Yes. FDA proposes that any manufacturer of a hydrolyzed or fermented food or a food containing hydrolyzed or fermented ingredients would have to follow the requirements even if the food was inherently gluten-free—that is, it does not contain a gluten-containing grain or an ingredient derived from a gluten-containing grain. The extent of the records necessary will depend on the food, the ingredients, the manufacturing process, and other foods processed in the plant. (See question 11.)
13. What is an example of a hydrolyzed or fermented food product that would still not be permitted to bear the “gluten-free” claim in its labeling under this proposed rule?
Fermented or hydrolyzed soy sauce made from gluten-containing grains would not be permitted to bear a “gluten-free” claim, unless the grains were processed to remove gluten and the use of the ingredient resulted in the presence of less than 20 ppm gluten in the food. If, however, the soy sauce was made using a roasted grain that does not contain gluten, then it would be permitted to bear the “gluten-free” claim if it meets the other requirements of the gluten-free labeling rule.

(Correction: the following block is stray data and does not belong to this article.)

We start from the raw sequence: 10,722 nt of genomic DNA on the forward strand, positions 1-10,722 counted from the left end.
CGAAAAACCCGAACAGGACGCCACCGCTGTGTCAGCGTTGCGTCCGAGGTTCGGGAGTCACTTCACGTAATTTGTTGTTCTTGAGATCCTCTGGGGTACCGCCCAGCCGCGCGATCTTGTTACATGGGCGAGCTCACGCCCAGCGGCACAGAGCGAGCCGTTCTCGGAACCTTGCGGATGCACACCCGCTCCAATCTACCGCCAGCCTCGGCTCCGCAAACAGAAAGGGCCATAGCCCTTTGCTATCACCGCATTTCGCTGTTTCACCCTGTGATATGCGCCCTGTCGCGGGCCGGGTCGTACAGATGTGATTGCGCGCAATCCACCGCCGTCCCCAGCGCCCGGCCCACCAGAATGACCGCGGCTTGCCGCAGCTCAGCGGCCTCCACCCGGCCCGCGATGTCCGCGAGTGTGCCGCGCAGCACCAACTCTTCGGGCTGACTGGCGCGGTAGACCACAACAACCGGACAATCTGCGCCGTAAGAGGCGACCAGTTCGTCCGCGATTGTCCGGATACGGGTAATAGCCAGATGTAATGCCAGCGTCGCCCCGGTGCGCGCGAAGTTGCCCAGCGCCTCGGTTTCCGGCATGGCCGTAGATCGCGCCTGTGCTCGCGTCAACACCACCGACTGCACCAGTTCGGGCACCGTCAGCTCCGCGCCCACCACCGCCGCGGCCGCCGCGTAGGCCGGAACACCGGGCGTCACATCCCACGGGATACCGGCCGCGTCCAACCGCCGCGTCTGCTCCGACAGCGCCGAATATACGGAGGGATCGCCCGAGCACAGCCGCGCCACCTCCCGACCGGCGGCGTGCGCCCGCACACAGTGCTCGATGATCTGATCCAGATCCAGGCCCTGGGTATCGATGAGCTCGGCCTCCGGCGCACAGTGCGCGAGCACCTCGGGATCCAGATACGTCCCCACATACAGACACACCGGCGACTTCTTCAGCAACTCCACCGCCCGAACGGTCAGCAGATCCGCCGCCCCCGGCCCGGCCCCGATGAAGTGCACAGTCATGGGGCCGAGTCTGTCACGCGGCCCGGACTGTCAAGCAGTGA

14. Why are beers being considered in this proposed rule?
Beers are fermented beverages and we specifically noted in the gluten-free labeling final rule that these products would be addressed in this proposed rule and that we were exercising enforcement discretion with regard to certain beer products pending completion of the rulemaking process.
Beer is derived from fermented malted cereal grains; most commonly malted barley or wheat, which are gluten-containing grains. Beers that meet the definition of “malt beverages” in the Federal Alcohol Administration Act are subject to the labeling requirements of the Alcohol and Tobacco Tax and Trade Bureau (TTB). Malt beverages are described as being made with both malted barley and hops. Beers made with malted barley and no hops or with malted barley substitutes (such as sorghum) and hops are subject to FDA labeling requirements. An example of a beer subject to FDA labeling requirements is sorghum beer.
Under the proposed rule, beers that are not made from gluten-containing grains would be permitted to bear the term “gluten-free” if they meet the provisions of 21 CFR 101.91. (See questions 3 and 9.)